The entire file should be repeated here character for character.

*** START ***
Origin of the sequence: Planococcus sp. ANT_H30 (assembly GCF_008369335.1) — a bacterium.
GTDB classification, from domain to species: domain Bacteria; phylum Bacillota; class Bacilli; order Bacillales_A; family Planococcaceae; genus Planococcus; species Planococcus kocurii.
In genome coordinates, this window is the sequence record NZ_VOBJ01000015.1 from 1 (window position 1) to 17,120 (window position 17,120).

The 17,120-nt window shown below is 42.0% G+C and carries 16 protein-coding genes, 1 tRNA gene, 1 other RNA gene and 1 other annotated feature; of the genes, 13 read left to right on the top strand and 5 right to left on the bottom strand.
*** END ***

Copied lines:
Origin of the sequence: Planococcus sp. ANT_H30 (assembly GCF_008369335.1) — a bacterium.
GTDB classification, from domain to species: domain Bacteria; phylum Bacillota; class Bacilli; order Bacillales_A; family Planococcaceae; genus Planococcus; species Planococcus kocurii.
In genome coordinates, this window is the sequence record NZ_VOBJ01000015.1 from 1 (window position 1) to 17,120 (window position 17,120).

The 17,120-nt window shown below is 42.0% G+C and carries 16 protein-coding genes, 1 tRNA gene, 1 other RNA gene and 1 other annotated feature; of the genes, 13 read left to right on the top strand and 5 right to left on the bottom strand.